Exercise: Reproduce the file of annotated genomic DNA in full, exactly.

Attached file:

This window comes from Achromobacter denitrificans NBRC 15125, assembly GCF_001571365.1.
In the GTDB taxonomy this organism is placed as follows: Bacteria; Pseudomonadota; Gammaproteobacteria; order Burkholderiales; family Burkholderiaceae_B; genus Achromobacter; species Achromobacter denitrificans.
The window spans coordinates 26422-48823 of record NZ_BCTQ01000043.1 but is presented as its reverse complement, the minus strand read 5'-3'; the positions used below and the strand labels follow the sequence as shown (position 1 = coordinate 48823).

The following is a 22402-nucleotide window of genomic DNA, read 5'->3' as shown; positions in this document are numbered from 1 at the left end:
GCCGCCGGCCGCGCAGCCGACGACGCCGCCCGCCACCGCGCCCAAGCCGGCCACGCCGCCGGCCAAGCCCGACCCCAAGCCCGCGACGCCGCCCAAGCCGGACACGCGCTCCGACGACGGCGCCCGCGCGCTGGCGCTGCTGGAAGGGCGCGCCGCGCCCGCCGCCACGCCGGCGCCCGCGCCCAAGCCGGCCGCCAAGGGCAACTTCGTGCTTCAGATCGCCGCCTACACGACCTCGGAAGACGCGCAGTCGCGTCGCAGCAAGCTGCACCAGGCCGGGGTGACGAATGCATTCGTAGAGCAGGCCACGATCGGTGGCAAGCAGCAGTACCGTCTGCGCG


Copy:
This window comes from Achromobacter denitrificans NBRC 15125, assembly GCF_001571365.1.
In the GTDB taxonomy this organism is placed as follows: Bacteria; Pseudomonadota; Gammaproteobacteria; order Burkholderiales; family Burkholderiaceae_B; genus Achromobacter; species Achromobacter denitrificans.
The window spans coordinates 26422-48823 of record NZ_BCTQ01000043.1 but is presented as its reverse complement, the minus strand read 5'-3'; the positions used below and the strand labels follow the sequence as shown (position 1 = coordinate 48823).

The following is a 22402-nucleotide window of genomic DNA, read 5'->3' as shown; positions in this document are numbered from 1 at the left end:
GCCGCCGGCCGCGCAGCCGACGACGCCGCCCGCCACCGCGCCCAAGCCGGCCACGCCGCCGGCCAAGCCCGACCCCAAGCCCGCGACGCCGCCCAAGCCGGACACGCGCTCCGACGACGGCGCCCGCGCGCTGGCGCTGCTGGAAGGGCGCGCCGCGCCCGCCGCCACGCCGGCGCCCGCGCCCAAGCCGGCCGCCAAGGGCAACTTCGTGCTTCAGATCGCCGCCTACACGACCTCGGAAGACGCGCAGTCGCGTCGCAGCAAGCTGCACCAGGCCGGGGTGACGAATGCATTCGTAGAGCAGGCCACGATCGGTGGCAAGCAGCAGTACCGTCTGCGCG